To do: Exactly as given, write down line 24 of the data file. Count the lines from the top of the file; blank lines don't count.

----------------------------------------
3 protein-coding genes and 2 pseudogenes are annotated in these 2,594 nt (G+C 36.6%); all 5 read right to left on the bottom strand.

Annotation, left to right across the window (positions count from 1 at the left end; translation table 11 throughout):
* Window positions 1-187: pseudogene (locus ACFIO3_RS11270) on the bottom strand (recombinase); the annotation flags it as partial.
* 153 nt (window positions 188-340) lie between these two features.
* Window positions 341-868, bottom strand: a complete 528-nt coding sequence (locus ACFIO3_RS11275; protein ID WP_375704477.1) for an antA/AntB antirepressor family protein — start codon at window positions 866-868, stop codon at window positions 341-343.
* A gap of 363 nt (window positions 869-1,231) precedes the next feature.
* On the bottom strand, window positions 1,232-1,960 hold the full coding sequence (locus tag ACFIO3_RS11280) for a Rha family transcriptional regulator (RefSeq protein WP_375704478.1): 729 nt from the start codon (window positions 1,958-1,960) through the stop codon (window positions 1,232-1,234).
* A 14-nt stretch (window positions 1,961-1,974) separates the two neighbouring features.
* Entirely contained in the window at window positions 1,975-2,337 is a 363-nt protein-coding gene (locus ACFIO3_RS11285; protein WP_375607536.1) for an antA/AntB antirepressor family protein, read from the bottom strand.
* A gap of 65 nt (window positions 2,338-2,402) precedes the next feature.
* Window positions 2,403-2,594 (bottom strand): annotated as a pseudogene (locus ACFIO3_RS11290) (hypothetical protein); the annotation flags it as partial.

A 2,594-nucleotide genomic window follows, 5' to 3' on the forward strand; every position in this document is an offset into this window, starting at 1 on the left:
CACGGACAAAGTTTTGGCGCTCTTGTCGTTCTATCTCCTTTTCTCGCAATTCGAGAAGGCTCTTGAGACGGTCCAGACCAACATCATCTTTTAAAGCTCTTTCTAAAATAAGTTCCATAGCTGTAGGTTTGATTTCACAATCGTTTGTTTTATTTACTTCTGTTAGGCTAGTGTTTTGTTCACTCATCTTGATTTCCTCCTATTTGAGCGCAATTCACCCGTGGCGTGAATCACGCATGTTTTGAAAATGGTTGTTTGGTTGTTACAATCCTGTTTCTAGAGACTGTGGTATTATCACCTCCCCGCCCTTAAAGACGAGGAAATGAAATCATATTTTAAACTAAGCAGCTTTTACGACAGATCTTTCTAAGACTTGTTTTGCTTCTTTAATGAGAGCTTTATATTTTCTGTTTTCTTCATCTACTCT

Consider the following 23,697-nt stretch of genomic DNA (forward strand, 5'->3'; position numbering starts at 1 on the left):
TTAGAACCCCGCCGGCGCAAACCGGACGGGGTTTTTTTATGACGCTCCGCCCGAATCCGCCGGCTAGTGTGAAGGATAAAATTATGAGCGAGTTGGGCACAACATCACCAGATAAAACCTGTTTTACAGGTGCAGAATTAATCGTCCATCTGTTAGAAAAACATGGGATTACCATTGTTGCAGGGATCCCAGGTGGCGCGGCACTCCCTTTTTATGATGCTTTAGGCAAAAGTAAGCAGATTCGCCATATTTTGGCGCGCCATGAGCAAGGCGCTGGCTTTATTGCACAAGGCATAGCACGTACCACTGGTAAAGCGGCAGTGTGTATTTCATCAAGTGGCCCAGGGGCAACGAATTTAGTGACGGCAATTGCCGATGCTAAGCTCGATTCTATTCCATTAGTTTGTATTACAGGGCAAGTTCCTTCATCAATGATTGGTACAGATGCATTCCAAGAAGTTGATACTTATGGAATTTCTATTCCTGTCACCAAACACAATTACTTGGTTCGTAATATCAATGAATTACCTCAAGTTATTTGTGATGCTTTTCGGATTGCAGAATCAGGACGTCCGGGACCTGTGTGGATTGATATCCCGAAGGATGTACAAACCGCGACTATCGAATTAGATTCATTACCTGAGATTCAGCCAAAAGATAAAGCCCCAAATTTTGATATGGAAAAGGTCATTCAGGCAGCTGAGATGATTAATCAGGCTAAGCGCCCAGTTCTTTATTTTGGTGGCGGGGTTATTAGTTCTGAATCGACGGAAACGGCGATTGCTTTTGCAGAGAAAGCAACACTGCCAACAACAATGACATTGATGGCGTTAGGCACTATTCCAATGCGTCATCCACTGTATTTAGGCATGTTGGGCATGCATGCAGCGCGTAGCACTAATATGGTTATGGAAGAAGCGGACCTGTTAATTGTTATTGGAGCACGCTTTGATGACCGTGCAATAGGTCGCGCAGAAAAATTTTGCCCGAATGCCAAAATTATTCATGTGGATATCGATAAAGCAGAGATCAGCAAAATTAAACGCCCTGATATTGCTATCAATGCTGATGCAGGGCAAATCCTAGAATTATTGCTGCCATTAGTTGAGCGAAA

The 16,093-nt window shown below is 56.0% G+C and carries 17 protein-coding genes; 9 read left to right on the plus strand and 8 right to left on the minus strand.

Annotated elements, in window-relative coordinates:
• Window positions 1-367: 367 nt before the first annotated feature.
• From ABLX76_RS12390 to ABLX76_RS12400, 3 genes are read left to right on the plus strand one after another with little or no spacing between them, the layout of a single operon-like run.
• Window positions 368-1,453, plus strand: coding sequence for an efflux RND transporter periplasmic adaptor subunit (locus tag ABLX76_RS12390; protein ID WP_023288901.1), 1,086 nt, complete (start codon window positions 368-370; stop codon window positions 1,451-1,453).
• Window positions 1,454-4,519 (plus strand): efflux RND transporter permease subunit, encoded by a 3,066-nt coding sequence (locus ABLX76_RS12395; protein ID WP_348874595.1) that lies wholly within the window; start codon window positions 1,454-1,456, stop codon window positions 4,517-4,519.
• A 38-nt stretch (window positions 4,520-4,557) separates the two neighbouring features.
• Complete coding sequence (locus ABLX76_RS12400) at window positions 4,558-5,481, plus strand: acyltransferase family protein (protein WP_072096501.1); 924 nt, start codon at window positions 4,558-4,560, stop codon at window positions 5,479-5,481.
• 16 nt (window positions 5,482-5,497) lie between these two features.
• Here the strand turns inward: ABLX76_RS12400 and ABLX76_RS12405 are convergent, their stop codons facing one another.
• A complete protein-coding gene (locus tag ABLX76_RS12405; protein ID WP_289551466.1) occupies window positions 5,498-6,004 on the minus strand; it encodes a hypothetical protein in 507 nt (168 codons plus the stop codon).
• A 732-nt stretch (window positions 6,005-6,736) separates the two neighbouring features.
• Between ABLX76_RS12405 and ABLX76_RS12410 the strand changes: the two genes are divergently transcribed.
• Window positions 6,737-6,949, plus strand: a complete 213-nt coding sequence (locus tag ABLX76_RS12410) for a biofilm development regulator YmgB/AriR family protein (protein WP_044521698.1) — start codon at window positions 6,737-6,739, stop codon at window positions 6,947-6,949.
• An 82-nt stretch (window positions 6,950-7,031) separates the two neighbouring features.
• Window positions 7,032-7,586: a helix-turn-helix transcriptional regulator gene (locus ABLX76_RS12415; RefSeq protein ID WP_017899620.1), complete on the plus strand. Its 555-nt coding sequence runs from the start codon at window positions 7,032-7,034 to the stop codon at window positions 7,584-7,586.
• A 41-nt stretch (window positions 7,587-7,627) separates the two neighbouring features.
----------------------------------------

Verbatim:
• 16 nt (window positions 5,482-5,497) lie between these two features.